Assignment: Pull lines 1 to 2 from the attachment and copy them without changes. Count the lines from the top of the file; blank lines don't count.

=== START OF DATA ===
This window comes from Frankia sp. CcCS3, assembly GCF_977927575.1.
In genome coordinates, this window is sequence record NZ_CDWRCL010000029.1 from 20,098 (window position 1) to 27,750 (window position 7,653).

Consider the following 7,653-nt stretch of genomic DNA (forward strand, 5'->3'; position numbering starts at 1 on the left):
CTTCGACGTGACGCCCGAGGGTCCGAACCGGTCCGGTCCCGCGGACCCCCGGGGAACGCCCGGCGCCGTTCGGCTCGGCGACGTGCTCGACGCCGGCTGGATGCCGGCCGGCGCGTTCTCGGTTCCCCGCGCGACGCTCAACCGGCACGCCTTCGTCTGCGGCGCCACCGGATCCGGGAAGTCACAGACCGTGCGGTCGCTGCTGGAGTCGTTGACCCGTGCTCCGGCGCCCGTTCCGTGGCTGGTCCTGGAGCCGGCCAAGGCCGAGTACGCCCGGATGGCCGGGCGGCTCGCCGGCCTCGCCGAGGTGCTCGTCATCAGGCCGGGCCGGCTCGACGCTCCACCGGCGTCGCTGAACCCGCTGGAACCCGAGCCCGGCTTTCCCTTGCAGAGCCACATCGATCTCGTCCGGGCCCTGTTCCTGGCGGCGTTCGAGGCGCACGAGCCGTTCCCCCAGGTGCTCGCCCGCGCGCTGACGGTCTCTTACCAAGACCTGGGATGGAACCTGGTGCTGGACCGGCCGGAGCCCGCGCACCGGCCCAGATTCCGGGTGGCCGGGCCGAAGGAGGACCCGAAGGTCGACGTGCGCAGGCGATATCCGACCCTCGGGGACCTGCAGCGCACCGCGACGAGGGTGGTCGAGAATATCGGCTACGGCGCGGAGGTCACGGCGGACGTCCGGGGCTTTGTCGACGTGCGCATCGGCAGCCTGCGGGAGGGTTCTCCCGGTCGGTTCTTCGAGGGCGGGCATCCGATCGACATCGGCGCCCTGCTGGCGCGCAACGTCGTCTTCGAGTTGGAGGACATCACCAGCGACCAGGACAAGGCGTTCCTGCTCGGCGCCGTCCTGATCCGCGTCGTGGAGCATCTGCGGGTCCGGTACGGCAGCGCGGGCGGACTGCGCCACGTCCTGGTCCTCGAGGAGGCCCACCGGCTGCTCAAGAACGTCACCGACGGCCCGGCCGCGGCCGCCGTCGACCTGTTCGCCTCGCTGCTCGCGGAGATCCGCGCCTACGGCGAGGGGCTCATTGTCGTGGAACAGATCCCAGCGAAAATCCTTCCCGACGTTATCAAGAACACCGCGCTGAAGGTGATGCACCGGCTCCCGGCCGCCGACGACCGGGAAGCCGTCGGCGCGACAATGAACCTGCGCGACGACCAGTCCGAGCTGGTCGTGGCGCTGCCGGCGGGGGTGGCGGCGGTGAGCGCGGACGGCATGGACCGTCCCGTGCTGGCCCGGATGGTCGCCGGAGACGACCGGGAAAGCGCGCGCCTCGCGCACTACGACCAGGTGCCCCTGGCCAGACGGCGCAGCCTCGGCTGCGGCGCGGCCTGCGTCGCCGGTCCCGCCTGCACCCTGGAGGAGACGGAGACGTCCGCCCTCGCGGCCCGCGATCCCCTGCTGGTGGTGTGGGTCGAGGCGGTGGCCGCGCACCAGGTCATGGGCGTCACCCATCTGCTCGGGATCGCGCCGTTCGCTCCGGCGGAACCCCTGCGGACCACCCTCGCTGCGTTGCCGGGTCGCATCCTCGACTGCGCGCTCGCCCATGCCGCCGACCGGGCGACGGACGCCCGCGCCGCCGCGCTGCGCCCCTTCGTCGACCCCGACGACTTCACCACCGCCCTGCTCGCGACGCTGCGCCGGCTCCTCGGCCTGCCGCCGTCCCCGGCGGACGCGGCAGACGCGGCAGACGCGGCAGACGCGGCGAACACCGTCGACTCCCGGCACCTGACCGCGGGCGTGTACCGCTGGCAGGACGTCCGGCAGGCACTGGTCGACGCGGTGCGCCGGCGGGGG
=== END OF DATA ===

This window comes from Frankia sp. CcCS3, assembly GCF_977927575.1.
In genome coordinates, this window is sequence record NZ_CDWRCL010000029.1 from 20,098 (window position 1) to 27,750 (window position 7,653).